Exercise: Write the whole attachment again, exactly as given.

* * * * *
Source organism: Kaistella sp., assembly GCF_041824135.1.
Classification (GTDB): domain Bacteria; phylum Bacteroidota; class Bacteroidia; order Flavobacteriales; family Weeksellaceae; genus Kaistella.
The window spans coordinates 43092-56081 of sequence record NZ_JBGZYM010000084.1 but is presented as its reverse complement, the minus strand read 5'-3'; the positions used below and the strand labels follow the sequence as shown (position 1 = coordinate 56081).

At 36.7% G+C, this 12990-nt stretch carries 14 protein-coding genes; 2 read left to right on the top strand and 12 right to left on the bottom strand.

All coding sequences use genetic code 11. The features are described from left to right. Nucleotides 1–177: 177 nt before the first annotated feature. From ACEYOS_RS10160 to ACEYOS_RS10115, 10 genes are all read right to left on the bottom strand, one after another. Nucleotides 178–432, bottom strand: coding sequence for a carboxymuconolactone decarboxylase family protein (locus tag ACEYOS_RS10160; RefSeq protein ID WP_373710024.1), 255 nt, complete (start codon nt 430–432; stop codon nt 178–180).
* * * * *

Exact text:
Source organism: Kaistella sp., assembly GCF_041824135.1.
Classification (GTDB): domain Bacteria; phylum Bacteroidota; class Bacteroidia; order Flavobacteriales; family Weeksellaceae; genus Kaistella.
The window spans coordinates 43092-56081 of sequence record NZ_JBGZYM010000084.1 but is presented as its reverse complement, the minus strand read 5'-3'; the positions used below and the strand labels follow the sequence as shown (position 1 = coordinate 56081).

At 36.7% G+C, this 12990-nt stretch carries 14 protein-coding genes; 2 read left to right on the top strand and 12 right to left on the bottom strand.

All coding sequences use genetic code 11. The features are described from left to right. Nucleotides 1–177: 177 nt before the first annotated feature. From ACEYOS_RS10160 to ACEYOS_RS10115, 10 genes are all read right to left on the bottom strand, one after another. Nucleotides 178–432, bottom strand: coding sequence for a carboxymuconolactone decarboxylase family protein (locus tag ACEYOS_RS10160; RefSeq protein ID WP_373710024.1), 255 nt, complete (start codon nt 430–432; stop codon nt 178–180).